Other Notable Facts from Authoritative Numismatic Reference: Presidential Medal of Appreciation™ Awards 1958 – 1963, ISBN:
All medals were designed and manufacture by the U.S. Mint in Philadelphia. Gilroy Roberts and Frank Gasparro were the designers of the
Presidential Medal of Appreciation™ Medals.
On May 1, 1960, a United States U-2 spy plane was shot down over the Soviet Union airspace. This cold war event resulted in collapse of
the Paris Summit and the destruction of three gold medals (Gomez identifier DDE-C3-01) was to be awarded to the attending Heads of State
after a successful conference. The medals were never awarded and returned to the United States for destruction by the United States
On June 10, 1960, the Haggerty incident (United State Marine helicopter rescued White House Press Secretary due to riots in the newly
signed United States and Japan defense treaty). Protection of the upcoming visit of the President could not be guaranteed and subsequently
President Eisenhower made a last minute decision to cancel his visit to the nation of Japan. Majority (410 of the 500 original struck) of
the Japan medals (Gomez DDE-C2-04) were returned to the United States and destroyed by the United States Mint®.
The Presidential Medal of Appreciation™ Medals were awarded in 26 countries. These countries include: Afghanistan, Argentina,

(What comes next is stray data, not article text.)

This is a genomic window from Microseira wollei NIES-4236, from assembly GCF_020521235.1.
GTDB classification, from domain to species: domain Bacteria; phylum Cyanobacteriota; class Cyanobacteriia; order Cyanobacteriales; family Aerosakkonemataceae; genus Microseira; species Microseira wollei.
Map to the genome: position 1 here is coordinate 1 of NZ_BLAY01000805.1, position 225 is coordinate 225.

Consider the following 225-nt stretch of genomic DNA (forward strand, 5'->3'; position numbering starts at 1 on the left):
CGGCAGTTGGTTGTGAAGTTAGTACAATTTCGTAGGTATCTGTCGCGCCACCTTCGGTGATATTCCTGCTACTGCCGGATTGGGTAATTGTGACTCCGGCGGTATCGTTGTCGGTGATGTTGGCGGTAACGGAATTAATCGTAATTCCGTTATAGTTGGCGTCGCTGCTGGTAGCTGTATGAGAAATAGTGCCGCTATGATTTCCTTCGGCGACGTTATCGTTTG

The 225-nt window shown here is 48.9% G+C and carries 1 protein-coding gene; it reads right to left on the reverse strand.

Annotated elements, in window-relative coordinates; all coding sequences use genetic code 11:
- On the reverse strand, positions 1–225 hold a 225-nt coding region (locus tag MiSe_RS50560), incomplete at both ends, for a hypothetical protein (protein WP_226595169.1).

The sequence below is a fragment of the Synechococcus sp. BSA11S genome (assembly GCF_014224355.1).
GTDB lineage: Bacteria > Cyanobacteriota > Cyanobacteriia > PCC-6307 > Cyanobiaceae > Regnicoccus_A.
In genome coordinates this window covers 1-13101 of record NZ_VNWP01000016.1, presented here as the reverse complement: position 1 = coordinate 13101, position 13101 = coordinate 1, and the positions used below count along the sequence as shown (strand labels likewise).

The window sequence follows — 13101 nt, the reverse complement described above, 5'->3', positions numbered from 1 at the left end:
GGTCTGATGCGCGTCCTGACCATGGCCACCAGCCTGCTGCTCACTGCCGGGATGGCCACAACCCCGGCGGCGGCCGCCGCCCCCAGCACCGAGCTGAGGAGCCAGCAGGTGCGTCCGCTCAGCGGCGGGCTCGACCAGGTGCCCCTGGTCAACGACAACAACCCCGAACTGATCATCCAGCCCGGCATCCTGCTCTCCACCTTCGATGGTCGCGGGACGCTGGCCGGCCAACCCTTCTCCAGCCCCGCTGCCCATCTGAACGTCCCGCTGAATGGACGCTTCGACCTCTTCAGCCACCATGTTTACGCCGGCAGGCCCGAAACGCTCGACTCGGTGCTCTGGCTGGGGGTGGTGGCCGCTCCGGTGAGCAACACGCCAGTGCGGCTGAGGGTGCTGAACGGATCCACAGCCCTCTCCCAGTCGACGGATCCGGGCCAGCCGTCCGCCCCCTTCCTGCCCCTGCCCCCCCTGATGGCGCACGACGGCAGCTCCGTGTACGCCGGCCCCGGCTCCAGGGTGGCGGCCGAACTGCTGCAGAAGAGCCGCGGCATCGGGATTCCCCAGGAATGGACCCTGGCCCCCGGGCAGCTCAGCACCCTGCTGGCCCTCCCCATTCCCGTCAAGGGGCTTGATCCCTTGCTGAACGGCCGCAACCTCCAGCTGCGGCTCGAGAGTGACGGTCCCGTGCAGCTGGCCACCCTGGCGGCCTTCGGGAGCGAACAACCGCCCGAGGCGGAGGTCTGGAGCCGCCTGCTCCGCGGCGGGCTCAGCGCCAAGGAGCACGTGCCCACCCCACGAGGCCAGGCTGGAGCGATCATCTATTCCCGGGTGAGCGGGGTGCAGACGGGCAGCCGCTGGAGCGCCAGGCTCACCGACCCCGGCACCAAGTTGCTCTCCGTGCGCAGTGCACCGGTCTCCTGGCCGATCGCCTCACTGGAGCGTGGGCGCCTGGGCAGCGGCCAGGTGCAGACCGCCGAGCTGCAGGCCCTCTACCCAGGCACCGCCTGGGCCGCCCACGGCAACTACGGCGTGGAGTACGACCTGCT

Brazil, Chile, France, Germany, Greece, India, Iran, Ireland, Italy, Japan, Mexico, Morocco, Pakistan, Philippines, Portugal, South Korea,
Spain, Taiwan, Tunisia, Turkey, United Kingdom, United States of America (numerous States), Uruguay, and Vatican City State. The medals
were awarded by President Eisenhower or President Kennedy during their presidential visits during their tenure in office.
The 1960 Eisenhower State of Hawai’i Visit Award Medal (Gomez DDE-C2-07) was awarded during President Eisenhower visit to the State of
Hawai’i during the period of June 20 - 25, 1960. Gomez DDE-C2-07 is the first United States Mint® product to bear the State of Hawai’i as a
design element (not to be confused with the Kingdom of Hawai’i issues).
Here's a larger image of one (cropped from the sample page above). I can't say I'd ever seen or heard of these medals before
Gomez' earlier book on the Eisenhower Appreciation medals, although of course, these have been available in hobby circles for years
and have been cataloged in sales by medal dealers such as Joe Levine. I've included all the release's trademark symbols, although
I'm skeptical of the need or ability to trademark an otherwise generic name for the series.
I'll have to get the book to learn more. If these are given at the sole discretion of the President, does that make them more like
military challenge coins? Other national medals have strict rules, procedures and committees for being awarded, the highest honor being
the Congressional Gold Medal which requires, well, an Act of Congress. I've been in briefings with the director of a government
agency, and at the end of the meeting a flunky came by with box full of the director's coins, and they were handed out to everyone
like candy on Halloween. On which end of that spectrum do these “special Government medals” reside?
I'd love to hear from readers who've acquired or handled these medals. Given that they were awarded in 26 countries, perhaps some
of our international readers have encountered them. Have any found their way into national collections or prominent museums? Has anyone
been awarded one personally? Would anyone like to write a review of the book for our readers? Thanks. -Editor
For more information, see:
To read the earlier E-Sylum article, see:
NEW BOOK: EISENHOWER APPRECIATION MEDALS
Wayne Homren, Editor